Session II — Historical Overview of the Corporate Taking of Our Authority to Govern

Few would argue that corporations today are not only ubiquitous but have enormous power over our lives. Was it always like this? How did it get to be this way? And what are the implications of this situation for democracy? The readings in this session explore the answers to these questions and challenge the concepts of democracy that are commonly accepted today. Indeed, so much power and wealth has been amassed by corporations that they can be said to govern, presenting a mortal threat to our body politic. To use a medical analogy, when a surgeon cuts out a cancer, it’s not to punish the cancer; it’s to save the body. If we wish to prevent the total demise of democracy — rule by the people — then we must return corporations to their subservient role.

A central task in this session is to establish the group’s process of sharing leadership, an opportunity to design and practice democracy as you grapple with the history and ongoing struggle for self-governance.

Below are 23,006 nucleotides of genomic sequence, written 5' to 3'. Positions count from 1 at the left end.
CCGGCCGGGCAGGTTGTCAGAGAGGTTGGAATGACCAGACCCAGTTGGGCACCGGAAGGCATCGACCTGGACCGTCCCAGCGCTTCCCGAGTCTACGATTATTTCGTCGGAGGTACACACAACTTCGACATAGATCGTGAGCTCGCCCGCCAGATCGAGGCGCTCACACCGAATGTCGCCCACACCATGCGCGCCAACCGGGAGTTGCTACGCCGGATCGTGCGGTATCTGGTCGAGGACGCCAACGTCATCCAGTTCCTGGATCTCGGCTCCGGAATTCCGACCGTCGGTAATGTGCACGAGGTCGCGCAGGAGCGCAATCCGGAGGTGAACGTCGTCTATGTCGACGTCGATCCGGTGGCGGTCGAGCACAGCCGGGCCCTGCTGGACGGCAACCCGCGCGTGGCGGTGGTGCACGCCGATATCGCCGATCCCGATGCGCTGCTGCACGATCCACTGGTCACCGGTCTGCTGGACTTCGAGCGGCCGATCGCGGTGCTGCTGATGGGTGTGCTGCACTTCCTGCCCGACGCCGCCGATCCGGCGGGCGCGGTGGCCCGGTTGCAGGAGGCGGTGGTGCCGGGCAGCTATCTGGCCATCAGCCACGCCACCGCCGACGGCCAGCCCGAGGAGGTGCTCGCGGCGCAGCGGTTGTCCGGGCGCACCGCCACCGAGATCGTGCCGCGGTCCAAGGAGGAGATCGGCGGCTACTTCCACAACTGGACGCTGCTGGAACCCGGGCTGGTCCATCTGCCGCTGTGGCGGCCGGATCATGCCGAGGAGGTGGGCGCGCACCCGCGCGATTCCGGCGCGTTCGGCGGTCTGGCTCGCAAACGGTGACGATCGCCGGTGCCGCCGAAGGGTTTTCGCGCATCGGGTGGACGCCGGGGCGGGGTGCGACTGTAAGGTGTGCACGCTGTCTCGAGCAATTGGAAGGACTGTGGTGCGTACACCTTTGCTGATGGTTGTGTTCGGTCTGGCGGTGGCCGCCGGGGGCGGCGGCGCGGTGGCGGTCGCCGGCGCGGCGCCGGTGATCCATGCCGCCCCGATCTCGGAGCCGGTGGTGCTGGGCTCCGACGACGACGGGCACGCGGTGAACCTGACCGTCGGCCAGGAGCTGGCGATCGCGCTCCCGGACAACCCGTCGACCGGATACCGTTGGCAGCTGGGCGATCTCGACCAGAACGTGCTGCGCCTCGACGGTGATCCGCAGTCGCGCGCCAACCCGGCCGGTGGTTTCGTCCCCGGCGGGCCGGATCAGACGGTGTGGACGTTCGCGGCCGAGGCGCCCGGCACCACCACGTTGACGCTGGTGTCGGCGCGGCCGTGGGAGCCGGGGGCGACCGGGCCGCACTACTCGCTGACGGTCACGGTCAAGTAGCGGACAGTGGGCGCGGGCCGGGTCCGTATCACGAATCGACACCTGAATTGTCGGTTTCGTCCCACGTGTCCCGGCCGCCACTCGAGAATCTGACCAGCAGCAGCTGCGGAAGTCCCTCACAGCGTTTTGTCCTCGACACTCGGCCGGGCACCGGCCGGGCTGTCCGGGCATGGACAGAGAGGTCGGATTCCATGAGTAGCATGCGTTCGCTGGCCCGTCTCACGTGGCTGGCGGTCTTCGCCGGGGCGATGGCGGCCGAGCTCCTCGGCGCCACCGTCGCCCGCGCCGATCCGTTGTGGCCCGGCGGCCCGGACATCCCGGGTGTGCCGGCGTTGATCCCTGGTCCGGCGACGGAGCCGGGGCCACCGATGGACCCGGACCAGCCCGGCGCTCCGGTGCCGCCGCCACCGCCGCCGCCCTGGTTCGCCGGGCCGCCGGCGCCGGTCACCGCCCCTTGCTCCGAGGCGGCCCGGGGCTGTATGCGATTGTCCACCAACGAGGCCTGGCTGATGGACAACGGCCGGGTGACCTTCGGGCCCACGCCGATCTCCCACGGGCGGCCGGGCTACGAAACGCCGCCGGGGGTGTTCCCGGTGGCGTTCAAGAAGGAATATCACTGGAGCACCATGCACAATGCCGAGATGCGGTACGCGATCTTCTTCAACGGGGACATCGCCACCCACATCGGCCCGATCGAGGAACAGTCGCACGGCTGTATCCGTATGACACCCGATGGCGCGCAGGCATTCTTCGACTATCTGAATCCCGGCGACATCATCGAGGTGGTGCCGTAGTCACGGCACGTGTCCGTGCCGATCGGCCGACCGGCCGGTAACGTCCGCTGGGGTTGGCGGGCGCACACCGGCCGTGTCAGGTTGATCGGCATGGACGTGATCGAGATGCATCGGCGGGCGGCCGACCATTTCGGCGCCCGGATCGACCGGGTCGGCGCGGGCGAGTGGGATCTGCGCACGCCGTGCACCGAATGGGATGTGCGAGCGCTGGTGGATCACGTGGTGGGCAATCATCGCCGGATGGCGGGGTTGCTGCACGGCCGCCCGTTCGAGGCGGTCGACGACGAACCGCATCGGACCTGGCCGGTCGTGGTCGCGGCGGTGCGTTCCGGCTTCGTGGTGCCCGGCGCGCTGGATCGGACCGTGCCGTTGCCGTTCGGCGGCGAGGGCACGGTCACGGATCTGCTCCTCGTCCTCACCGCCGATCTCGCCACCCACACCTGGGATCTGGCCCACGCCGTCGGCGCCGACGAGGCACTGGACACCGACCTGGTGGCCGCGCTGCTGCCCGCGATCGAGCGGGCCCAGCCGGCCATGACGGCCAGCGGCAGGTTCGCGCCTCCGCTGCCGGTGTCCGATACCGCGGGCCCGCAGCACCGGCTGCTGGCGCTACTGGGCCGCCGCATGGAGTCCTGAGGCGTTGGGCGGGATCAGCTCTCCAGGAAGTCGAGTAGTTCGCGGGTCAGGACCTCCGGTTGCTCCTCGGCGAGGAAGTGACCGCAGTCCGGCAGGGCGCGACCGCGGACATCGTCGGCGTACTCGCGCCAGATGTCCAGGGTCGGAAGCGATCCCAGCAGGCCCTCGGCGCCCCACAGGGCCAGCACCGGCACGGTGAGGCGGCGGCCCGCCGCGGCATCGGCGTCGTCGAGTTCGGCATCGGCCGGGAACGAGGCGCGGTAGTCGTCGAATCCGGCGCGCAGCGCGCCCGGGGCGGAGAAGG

Readings:

1 – “Know Thine Enemy,” by Joel Bleifuss (2 pages)

2 – “Can Corporations Be Accountable?” by Richard Grossman (4 pages)

3 – “Human vs. Corporate Rights,” by Mary Zepernick (1 page)

4 – “Rethinking the Corporation,” by Virginia Rasmussen (4 pages)

Discussion Questions:

1. How does this history shed light on the role corporations play on the current scene? In what ways is our democracy affected? Our minds colonized?

2. At the time of the Constitution, who defined what a person is and what property is? How did having the power to define shape the evolution of democracy? Who has the power to define today? Why does the power to define matter?

3. What decisions, laws, and institutions have supported the accumulation of corporate wealth, power, and privilege?

4. Discuss definitions for the following: sovereignty, public interest, common good. How are these concepts incorporated into dominant thinking today and how have they changed over time?

Supplementary Materials:

“Taking Care of Business: Citizenship and the Charter of Incorporation,” by Richard L. Grossman and Frank T. Adams. Originally published in 1993; now in its fourth printing. Reviews historical evolution of corporate power. 32-page booklet (approximately 12 standard 8.5x11 pages). Price: $3 (includes postage).

“Who’s in Charge?” by The Programme on Corporations, Law & Democracy, London, England. Reviews the evolution of corporations in Great Britain over the same period of time as the readings in this session. 16-page booklet (equivalent of eight standard 8.5x11 pages). Price: $2 (includes postage).

Toward an American Revolution: Exposing the Constitution and Other Illusions, by Jerry Fresia. South End Press, 1988. Available free online at http://cyberjournal.org or for purchase at 800-533-8478.

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